Gardening might not be the first thing you think of if ever you’re out to make your own tribute to the Legend of Zelda, but sometimes the greatest surprises or unique experiences come with a curve ball of a concept, and that’s where Legend of Kusakari gains its greatest strength.
I’ll make this rather clear from the outset. Despite its looks, this is not a clone of Nintendo’s great franchise. More importantly, Legend of Kusakari follows in its footsteps both in its presentation and storytelling, but completely goes in the opposite direction for its core gameplay concept as an entertaining puzzle game that wears its heart and its inspirations on its grass stained sleeves.
You play as a simple farming character, who’s sole task is to remove overgrown weeds and grass from various play fields whilst dodging the battles around him. There’s no involvement in these battles, your purpose as the gardener is to make it easier for the heroes to save the day. It might not sound appealing a job compared to swords and sorcery, but it’s still an important job and luckily Legend of Kusakari presents itself in a warm and fun manner.
Zelda is definitely the biggest reason why Kusakari exists, from the way our hero cuts the grass singularly or in a more powerful, circular attack, to the use of key art-styles, items and logos. It’s not riffing on any of these elements, nor is it using them just to sell itself on the back of another product. Kusakari is a ‘what if’ kind of game, where the real hero of the piece does the good deed in the background whilst the hero takes all the glory. It’s certainly not the first game to be inspired by another, but it’s great to see someone so lovingly follow in the footsteps of a game they cherish whilst creating something unique within that tribute.
It’s a short experience, as the puzzles seem to fly by as you clear one after another, but there’s something to be said about an experience that’s worth your time even if it’s but a moment compared to an hours on end RPG. There’s also a challenge mode, which I found myself in the top 10 worldwide (definitely a weird experience for someone like me) for reaching a high grass cutting score within a time limit. It’s the best part of the game, for me, given the need to really push your timing and accuracy with your grass cutting.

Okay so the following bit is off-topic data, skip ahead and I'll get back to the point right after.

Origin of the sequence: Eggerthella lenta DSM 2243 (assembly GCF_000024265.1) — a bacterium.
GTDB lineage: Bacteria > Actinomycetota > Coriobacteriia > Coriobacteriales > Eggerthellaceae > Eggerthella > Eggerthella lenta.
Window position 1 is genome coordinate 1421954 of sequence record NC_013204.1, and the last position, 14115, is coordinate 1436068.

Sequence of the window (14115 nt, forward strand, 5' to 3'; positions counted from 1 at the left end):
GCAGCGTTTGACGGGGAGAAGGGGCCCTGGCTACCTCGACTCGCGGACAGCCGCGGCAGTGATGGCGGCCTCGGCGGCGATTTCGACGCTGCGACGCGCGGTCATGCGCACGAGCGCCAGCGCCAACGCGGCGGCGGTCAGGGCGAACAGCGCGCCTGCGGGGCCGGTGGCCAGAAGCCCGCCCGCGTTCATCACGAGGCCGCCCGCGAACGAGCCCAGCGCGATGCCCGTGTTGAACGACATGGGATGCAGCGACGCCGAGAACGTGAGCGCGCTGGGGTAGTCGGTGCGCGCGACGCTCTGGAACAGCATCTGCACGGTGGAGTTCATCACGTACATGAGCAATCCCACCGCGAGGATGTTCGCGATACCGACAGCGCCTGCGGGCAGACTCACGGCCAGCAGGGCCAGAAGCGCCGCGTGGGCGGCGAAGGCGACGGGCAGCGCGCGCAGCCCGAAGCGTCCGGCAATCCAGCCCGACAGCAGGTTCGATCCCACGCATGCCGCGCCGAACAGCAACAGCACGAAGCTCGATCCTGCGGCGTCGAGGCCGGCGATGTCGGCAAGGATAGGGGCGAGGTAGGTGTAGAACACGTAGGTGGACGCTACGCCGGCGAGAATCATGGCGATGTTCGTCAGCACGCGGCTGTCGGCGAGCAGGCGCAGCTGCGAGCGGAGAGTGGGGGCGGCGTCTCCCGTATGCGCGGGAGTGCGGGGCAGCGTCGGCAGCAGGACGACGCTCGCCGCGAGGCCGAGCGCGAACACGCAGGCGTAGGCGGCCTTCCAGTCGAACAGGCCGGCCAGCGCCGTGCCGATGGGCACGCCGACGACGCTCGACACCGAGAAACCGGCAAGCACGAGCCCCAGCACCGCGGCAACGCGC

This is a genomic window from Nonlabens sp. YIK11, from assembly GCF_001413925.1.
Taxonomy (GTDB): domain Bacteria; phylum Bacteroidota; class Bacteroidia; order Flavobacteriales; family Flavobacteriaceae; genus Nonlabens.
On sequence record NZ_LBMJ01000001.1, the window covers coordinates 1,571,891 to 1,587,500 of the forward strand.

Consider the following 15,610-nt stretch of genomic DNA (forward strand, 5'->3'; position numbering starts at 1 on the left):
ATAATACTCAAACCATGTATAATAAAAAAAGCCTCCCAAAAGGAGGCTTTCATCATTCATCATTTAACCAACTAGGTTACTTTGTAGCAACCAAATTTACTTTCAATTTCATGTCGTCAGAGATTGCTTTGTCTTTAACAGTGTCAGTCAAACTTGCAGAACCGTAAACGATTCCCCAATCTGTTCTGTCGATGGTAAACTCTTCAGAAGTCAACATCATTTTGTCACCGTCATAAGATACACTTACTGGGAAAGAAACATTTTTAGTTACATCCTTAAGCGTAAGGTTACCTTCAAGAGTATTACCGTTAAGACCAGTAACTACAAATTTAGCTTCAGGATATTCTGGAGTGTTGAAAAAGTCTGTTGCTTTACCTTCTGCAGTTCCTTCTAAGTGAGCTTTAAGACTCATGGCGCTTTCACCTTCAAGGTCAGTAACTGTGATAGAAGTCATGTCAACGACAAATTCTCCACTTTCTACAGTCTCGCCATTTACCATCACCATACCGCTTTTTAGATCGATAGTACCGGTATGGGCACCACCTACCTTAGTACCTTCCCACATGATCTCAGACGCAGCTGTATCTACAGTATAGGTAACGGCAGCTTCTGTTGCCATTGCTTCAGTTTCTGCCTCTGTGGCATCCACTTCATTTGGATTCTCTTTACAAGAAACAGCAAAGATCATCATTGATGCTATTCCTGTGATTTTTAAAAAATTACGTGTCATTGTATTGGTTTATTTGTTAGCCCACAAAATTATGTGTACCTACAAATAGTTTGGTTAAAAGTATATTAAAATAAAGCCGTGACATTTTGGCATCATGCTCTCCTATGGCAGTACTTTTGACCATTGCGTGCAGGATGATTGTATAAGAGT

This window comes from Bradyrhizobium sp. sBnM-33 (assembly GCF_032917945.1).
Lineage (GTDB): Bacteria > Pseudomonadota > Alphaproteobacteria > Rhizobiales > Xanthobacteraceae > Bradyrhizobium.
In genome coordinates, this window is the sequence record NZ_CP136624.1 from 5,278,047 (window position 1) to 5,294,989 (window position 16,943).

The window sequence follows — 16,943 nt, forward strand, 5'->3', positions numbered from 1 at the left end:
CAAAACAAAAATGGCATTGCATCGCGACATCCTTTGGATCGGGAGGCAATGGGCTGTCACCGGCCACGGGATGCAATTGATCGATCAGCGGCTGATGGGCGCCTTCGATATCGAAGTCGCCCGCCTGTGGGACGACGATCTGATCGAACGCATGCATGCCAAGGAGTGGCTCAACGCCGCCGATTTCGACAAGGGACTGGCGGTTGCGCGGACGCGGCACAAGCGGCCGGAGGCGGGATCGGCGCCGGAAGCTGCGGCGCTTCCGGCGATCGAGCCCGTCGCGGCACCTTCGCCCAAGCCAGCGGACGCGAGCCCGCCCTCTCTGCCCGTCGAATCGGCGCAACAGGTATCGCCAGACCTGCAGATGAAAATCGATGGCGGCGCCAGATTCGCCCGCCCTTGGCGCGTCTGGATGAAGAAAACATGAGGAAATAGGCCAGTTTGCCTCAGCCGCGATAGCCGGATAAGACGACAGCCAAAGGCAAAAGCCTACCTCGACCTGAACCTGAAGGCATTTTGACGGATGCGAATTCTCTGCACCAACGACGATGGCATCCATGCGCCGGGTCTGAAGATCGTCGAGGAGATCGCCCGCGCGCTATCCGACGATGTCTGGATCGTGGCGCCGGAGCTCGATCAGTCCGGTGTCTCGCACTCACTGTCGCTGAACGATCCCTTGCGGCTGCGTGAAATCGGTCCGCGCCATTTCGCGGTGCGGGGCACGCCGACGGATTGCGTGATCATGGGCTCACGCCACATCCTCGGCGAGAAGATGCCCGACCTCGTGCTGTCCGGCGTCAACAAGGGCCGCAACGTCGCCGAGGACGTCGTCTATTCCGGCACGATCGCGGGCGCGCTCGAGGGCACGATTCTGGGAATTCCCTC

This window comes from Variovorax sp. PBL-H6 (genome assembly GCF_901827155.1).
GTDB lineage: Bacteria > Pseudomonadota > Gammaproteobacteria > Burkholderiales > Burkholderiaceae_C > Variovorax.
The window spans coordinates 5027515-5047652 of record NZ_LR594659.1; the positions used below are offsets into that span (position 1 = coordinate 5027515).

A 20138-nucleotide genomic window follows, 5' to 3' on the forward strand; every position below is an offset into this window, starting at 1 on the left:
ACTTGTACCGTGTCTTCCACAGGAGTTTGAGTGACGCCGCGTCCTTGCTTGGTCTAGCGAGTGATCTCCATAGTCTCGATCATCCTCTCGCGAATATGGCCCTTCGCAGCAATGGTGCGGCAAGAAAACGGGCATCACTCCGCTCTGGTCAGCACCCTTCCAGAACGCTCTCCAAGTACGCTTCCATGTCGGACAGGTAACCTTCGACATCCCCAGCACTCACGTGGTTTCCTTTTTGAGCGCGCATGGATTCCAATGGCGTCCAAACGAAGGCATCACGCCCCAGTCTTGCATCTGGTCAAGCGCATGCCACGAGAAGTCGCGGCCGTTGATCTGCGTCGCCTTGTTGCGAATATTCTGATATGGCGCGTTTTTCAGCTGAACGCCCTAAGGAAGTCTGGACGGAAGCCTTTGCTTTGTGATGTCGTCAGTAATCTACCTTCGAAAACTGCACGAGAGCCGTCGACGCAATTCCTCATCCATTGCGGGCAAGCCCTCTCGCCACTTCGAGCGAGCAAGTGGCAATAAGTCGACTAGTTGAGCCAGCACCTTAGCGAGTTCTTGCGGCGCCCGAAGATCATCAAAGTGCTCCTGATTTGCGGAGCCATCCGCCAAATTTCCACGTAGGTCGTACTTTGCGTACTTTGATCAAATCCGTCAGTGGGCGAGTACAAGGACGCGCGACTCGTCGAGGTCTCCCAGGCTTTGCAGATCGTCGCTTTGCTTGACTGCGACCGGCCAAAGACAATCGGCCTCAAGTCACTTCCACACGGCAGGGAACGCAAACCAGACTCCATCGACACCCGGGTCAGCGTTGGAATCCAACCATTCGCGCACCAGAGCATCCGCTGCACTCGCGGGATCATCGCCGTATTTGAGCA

And then there’s the music. A combination of simple melodies and tongue-in-cheek humour, the band that pops up during the title sequence and subsequent opening/closing moments of each level put a smile on my face … though I do feel sorry for that one out of tuned trumpet player … or at least, I think it was a trumpet. It’s another sign that the developer’s were in no way aiming to take their little game seriously, and it plays well with the world they’ve developed.
There’s more that could be added over time, new levels or experiences, perhaps even boss battles, and I certainly hope that distributors Nnooo encourage the Japanese developers to keep them in mind going forward. But what’s here is a tight and well designed package, despite the visuals being a tad blurry at at times (that certainly didn’t take away from the experience).
For the price of lunch, you could do worse than download Legend of Kusakari to your Nintendo 3DS. It could just as easily find an audience on mobile, yet it seems rather fitting that it’s current home is a Nintendo console. It’s an enjoyable challenge despite its short length, one that I’m glad I had a chance to partake in given my love for quirky and colourful puzzle games, let alone its call-outs to a favourite franchise of mine. Definitely check it out and let me know what you think.
Mark Isaacson is the editor of PN2. Go say hi @Mark_D_Isaacson.